Photo by: Creamer Media
On February 12, Trade, Industry and Competition Minister Ebrahim Patel published a Gazette notice granting the Department of Mineral Resources and Energy (DMRE) permission to deviate from the relevant Broad-Based Black Economic Empowerment code of good practice for the Risk Mitigation Independent Power Producer Procurement Programme (RMIPPPP).
Through the RMIPPPP, government is aiming to procure 2 000 MW of ‘emergency’ power for operation by June 2022. The evaluation of the 28 bids received ahead of the submission deadline, which was extended to December 22 from an initial deadline of November 24, is under way and is expected to be completed this month.
Engineering News Editor Terence Creamer approached the DMRE to understand why it had applied for the deviation and the department’s responses follow below.
Engineering News: Why was it deemed necessary for the DMRE to apply for this deviation from the B-BBEE Codes for the RMIPPPP programme?
DMRE: The Economic Development (ED) Framework for the RMIPPPP is based on a bespoke scorecard that is aligned with the Amended B-BBEE Codes of Good Practice, 2013 and 2019 and Construction Sector Codes 2009. The RMIPPPP ED Framework differs, however, from the Amended B-BBEE Codes of Good Practice, in a number of distinct ways, which required an application for exemption. It is important to note that the B-BBEE Act and relevant sector codes are largely based on historical performance, which is not ideal in the context of IPP projects where special purpose vehicles (SPVs) are set up without a historic track record of compliance with sector codes.
The main differences which necessitates the exemption include:
- The RMIPPPPP ED Framework is based on forward-looking commitments over the lifetime of the project, which bidders make at bid submission, while the Codes of Good Practice assess the conduct of entities retrospectively;
- The RMIPPPP ED Framework adds the key elements of Job Creation and Local Content in order to advance key ingredients for economic and industry development, local participation and technological progress. These elements are currently not included in the Codes of Good Practice;
- The RMIPPPP ED Framework stipulates minimum thresholds whereas the Codes of Good Practice do not. This is a deliberate design to exceed the generic B-BBEE targets in order to optimise benefits for local communities and local industrialisation.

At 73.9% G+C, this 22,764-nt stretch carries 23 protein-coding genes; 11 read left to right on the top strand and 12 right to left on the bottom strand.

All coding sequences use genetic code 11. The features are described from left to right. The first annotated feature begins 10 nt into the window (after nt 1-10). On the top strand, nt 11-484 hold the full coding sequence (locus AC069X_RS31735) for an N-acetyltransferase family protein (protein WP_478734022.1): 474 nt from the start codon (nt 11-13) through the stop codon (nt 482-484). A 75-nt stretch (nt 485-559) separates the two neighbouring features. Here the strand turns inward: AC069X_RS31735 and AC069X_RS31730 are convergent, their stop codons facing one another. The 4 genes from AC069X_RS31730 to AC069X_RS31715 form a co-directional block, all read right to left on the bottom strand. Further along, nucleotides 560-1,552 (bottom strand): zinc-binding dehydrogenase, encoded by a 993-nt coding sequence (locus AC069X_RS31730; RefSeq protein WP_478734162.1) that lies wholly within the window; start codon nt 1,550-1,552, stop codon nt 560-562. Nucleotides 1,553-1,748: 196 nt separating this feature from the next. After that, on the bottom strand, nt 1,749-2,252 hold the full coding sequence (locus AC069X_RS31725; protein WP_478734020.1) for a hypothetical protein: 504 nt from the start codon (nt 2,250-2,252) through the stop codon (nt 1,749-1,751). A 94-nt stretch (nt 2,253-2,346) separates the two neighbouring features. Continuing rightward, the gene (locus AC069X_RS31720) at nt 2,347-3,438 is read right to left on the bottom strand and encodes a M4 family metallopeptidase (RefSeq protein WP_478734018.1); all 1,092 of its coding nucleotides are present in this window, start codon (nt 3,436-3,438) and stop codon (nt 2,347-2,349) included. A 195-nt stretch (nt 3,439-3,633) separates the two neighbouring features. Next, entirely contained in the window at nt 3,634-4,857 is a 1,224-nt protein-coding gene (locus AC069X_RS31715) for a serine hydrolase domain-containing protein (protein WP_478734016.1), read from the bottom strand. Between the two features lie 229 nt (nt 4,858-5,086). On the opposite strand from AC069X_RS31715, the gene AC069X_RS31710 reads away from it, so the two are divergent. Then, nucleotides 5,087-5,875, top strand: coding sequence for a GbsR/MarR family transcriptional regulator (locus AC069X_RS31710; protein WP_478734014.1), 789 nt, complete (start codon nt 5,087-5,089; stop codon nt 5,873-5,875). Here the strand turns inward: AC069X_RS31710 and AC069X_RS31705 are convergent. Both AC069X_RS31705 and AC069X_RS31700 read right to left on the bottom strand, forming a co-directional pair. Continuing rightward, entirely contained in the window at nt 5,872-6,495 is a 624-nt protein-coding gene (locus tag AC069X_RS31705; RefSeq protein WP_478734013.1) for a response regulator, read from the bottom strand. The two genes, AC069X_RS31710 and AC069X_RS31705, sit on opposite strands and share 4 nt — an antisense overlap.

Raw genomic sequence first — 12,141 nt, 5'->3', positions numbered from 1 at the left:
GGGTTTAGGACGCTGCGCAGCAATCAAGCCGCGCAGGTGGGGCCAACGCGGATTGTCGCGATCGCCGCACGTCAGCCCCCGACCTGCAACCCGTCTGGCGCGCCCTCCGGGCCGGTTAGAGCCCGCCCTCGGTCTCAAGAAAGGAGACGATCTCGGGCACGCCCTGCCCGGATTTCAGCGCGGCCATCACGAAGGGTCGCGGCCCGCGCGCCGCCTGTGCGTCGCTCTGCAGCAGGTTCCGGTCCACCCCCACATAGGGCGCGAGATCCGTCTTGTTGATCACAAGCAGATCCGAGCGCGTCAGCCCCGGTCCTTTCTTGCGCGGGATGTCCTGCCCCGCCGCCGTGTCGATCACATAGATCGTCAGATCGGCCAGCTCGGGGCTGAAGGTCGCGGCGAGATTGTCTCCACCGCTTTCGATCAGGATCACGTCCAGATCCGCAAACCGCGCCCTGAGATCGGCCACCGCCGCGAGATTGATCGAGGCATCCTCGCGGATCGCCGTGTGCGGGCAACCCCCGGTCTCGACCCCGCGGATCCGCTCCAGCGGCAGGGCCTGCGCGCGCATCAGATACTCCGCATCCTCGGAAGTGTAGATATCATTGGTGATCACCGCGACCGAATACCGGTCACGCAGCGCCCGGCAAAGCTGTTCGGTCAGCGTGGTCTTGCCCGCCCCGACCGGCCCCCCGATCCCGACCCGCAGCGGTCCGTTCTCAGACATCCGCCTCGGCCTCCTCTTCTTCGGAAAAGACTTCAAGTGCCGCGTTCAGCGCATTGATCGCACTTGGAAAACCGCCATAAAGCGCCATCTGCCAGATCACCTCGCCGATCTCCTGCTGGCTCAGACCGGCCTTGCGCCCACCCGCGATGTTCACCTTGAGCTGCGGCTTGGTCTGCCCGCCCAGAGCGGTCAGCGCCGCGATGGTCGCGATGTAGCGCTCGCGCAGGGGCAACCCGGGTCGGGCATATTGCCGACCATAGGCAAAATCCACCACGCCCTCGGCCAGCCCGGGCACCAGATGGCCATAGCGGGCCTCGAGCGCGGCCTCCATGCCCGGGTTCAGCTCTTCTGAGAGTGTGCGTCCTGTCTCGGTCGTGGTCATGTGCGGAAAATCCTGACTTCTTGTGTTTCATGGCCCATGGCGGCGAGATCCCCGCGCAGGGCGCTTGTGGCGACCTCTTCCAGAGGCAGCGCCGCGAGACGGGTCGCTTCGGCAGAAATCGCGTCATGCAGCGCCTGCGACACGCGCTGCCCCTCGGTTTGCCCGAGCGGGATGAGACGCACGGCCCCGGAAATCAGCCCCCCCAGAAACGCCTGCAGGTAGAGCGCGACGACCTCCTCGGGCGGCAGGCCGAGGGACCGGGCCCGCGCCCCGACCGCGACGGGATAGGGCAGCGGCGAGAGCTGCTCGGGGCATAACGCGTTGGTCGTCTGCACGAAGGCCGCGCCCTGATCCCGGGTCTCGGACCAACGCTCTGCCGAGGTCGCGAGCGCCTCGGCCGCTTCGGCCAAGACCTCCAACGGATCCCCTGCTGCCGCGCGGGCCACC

It is critical for all procurement rounds to be aligned with the B-BBEE Act as amended. The B-BBEE Act came into effect in 2014 and the Codes of Good Practice came into effect in 2015, hence it was important to request the deviation on the RMIPPPP Request for Proposal (RFP) or any new RFP.
Could you outline the reasons given to the Trade, Industry and Competition Minister in the letter quoted in the Gazette why the DMRE requested this deviation?
The reasons for the deviation request are outlined in the response to Question 1 above.
From which elements of the codes will successful RMIPPPP bidders now be entitled to deviate?
All sub-elements in the generic B-BBEE scorecard have been catered for and improved on in one way or another. As explained above, the deviations are applied to minimum thresholds and targets in respect of these elements and sub-elements.
Why has specific reference been made to a 10-year operating period when the RMIPPPP bidding documents stipulate 20 years?
It is our understanding that the period of 10 years or shorter, as specified by dtic, is stated in terms of Section 7 (a) of the B-BBEE Regulations of 2016, which provides that the Minister may only grant permission, with or without conditions, for a specified period not exceeding 10 years.
Given the RMIPPPP bid documentation did not accommodate a deviation upfront, does this belated deviation notice not open up the process to legal challenge?
The Request for Proposal (RFP) specifies that the RFP is issued, subject to the exemption being granted.
Does this belated deviation notice not undermine future bidding rounds, as it suggests that bidders can make noncompliant bids in the expectation that they will be made compliant by a later deviation notice?
No, it does not undermine future bid rounds, nor does it affect bid compliance. See response to Question 5.